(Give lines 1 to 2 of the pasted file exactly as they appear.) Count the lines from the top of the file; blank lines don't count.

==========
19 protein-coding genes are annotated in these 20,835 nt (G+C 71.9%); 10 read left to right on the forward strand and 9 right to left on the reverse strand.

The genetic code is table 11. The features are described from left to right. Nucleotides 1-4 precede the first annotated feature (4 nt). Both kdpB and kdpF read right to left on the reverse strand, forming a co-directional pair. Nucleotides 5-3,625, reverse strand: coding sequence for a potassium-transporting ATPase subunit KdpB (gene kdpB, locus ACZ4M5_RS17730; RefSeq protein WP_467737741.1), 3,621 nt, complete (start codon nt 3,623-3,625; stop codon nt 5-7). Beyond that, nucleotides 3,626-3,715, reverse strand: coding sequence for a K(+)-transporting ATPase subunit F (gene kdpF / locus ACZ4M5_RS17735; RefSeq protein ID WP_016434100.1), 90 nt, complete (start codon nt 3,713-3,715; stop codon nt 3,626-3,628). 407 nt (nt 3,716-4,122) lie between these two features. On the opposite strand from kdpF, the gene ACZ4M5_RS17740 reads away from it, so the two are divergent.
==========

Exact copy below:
19 protein-coding genes are annotated in these 20,835 nt (G+C 71.9%); 10 read left to right on the forward strand and 9 right to left on the reverse strand.

The genetic code is table 11. The features are described from left to right. Nucleotides 1-4 precede the first annotated feature (4 nt). Both kdpB and kdpF read right to left on the reverse strand, forming a co-directional pair. Nucleotides 5-3,625, reverse strand: coding sequence for a potassium-transporting ATPase subunit KdpB (gene kdpB, locus ACZ4M5_RS17730; RefSeq protein WP_467737741.1), 3,621 nt, complete (start codon nt 3,623-3,625; stop codon nt 5-7). Beyond that, nucleotides 3,626-3,715, reverse strand: coding sequence for a K(+)-transporting ATPase subunit F (gene kdpF / locus ACZ4M5_RS17735; RefSeq protein ID WP_016434100.1), 90 nt, complete (start codon nt 3,713-3,715; stop codon nt 3,626-3,628). 407 nt (nt 3,716-4,122) lie between these two features. On the opposite strand from kdpF, the gene ACZ4M5_RS17740 reads away from it, so the two are divergent.